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Major Barbara

3.66 of 5 stars 3.66  ·  rating details  ·  2,984 ratings  ·  93 reviews
"Major Barbara, Bernard Shaw's story of the conversion contest between the arms manufacturer Andrew Undershaft and his daughter, the Salvation Army Major, is a provocative dramatization of the relationship between money, power, and moral purpose. A landmark in the history of British theatre when first produced at the Royal Court in 1905, it remains strikingly relevant toda ...more
Paperback, 160 pages
Published January 11th 1989 by Penguin Books (first published 1905)
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Community Reviews

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A Marxist play.
What more can I say?
Shaw's one of a kind,
And he had a great mind,
But he used it to say
That he'd found a way
To live without truth -
He believed it, forsooth!
He fought against God,
And built his facade
By claiming that reason
Was funding his treason.
He poked at all morals
And fueled all his quarrels
With words smooth as honey -
In short, he was funny!
It's not hard to mock
Or even to shock,
But for all his jeering
His methods are queering,
For Shaw fails to show
Why his strange credo
Is any
Wow is Shaw a master of putting a lot of provocative ideas in a short play. A young lady rejects society to try to save the bellies, livers, and souls of the poor - is she truly a good person? An arms manufacturer claims power over government to get them to make war so he can sell weapons to all who can pay - is he truly a bad person? Is the pragmatic matron or the idealistic professor more likely to hold sway over their own destinies? Or over the destinies of the others in the family?

A line fr
Lina AL Ojaili
شو يتناول قضايا العملية الاقتصادية في صراع مع المثالية الأخلاقية
A witty but devastatingly subversive play which mocks Christianity in general and the Salvation Army in partioular. And as is always the case with Shaw, it comes with a long-winded, preachy preface designed to hammer home the author's ideology, just in case the stupid reader did not get it from the play.
Sep 27, 2011 Shriya rated it 4 of 5 stars  ·  review of another edition
Recommends it for: People who think highly of morality
First of all, I'd like to mention that 'Major Barbara' just like the female protagonist of the play, 'saved my soul' not through the salvation army but by being the first book I had read in almost a fortnight! The depression that had followed was unbearable and 'Major Barbara' literally pulled me out of it today, when I started reading it again!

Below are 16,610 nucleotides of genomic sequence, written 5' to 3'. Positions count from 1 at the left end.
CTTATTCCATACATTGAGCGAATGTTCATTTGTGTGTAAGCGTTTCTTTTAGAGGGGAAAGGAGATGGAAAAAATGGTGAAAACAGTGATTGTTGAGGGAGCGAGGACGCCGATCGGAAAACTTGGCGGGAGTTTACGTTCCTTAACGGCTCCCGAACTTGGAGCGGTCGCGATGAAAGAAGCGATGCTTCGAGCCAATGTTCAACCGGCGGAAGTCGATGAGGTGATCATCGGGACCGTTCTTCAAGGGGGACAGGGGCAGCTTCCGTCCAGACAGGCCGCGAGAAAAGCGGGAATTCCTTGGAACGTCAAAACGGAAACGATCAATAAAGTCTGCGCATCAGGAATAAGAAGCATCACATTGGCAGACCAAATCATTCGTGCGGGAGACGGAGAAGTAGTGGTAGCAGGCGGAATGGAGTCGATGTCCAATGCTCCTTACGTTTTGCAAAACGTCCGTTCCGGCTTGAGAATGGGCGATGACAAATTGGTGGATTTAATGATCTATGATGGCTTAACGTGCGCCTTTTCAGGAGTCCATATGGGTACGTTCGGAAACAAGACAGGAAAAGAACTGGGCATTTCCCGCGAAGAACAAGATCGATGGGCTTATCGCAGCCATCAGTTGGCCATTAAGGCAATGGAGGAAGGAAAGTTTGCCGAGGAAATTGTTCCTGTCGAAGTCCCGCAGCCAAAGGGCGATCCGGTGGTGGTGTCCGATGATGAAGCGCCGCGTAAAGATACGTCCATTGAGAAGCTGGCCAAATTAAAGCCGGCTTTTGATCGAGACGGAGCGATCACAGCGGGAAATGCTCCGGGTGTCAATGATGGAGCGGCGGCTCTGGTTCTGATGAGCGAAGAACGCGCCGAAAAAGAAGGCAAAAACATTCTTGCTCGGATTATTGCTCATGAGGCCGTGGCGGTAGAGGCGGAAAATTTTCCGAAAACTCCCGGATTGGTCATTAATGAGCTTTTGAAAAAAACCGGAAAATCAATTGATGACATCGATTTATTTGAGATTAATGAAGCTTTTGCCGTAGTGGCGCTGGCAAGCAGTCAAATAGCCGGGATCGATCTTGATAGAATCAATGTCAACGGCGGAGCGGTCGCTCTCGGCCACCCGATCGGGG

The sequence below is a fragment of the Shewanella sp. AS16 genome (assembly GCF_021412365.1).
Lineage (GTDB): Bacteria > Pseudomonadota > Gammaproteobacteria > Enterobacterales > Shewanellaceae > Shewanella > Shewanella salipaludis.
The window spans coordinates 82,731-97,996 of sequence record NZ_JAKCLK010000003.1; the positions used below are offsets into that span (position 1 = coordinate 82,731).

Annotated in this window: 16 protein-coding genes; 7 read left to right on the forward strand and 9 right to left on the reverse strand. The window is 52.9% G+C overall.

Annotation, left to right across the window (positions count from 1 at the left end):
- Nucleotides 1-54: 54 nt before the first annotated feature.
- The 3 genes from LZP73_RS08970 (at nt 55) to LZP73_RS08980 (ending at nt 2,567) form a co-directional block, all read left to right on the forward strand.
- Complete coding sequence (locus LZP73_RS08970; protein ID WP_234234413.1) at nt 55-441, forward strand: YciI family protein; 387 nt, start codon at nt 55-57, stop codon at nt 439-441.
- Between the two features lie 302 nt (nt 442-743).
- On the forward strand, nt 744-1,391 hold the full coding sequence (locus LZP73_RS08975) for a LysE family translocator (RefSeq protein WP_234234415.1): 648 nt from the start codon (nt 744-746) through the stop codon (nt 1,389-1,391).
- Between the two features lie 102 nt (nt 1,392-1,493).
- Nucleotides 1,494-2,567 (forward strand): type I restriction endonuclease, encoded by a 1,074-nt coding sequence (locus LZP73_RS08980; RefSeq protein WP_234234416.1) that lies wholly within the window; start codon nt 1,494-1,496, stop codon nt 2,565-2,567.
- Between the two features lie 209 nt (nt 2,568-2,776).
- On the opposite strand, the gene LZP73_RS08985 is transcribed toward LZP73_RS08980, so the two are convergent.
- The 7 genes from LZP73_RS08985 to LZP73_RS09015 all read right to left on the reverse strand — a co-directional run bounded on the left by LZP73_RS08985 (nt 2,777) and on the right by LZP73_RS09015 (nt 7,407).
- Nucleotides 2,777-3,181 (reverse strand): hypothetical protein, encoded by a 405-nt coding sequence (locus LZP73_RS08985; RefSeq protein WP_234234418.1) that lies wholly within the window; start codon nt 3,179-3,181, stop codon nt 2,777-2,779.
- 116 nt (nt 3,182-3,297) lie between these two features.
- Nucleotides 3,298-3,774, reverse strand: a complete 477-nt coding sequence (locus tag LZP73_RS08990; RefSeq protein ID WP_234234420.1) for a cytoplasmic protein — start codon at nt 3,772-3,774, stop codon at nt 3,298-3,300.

Now about the play:
You read a lot of plays. Some are tragic, some are comic and some are simply Shavian. You go about the world, with your own notion
Wael Mahmoud
After reading so many plays by Shaw, I liked only this play, In it i like Shaw the satiric but not necessarily Shaw the intellectual, although i preference socialism, but have an unrest about the the western Europeans - and Americans - Socialists specially the celebrity ones.

Back to the play, I think the most remarkable element about it is its characters, Shaw's sarcasm of every one - except maybe Undershaft - is clear - at least for me. In this screen version he is free to present the scenes as
The problem with Shaw is that I always feel crabbier when I read him. Even Pygmalion, which strikes me as a superior play, makes me slightly irritable, and Major Barbara doesn’t have any musical tunes to hum while you’re trudging through Shaw’s dreary I Am So Keenly Critical and Nuanced dialogue. The other problem is that, in my opinion, he’s neither keen nor nuanced. He’s bigoted and cranky, and his weak humor begs an unfavorable comparison to Oscar Wilde, who probably didn’t like this play eit ...more
Uday Desai
Jul 04, 2011 Uday Desai rated it 4 of 5 stars  ·  review of another edition
Recommended to Uday by: Cheryl
This is the first play /work by Shaw that I read, and I liked it so much, even it is old written in 1905. I am going to read his other plays and novels. Well I am going to read it again and may be I will edit this review.

If God Gave the Hand, Let Not Man Withold the Sword.

All Have the Right to Fight: None Have the Right to Judge.

To Man the Weapon: To Heaven the Victory.


Having said this, The play Major Barbara is writt
This is now the third time I have read Major Barbara for it stands as the ultimate question/answer primer on the necessity of war and the arguments against it. Essentially it is about a young woman who is a Salvation Army girl and her father, the world's largest arms dealer. Their tete-a-tete and the explosions that happen in the relationship have inspired many other books, plays and essays. If you can only read two plays by Shaw, let it be Pygmalion and Major Barbara. If you only read one, let ...more
I feel like the genius of the play's ideas merits more than 2 stars; HOWEVER, this wasn't an enjoyable read. Far from it. From hopelessly trying to decipher the writing style Shaw uses to portray the dialect of the poor to struggling to determine what exactly Shaw was recommending, I found it difficult to appreciate Major Barbara.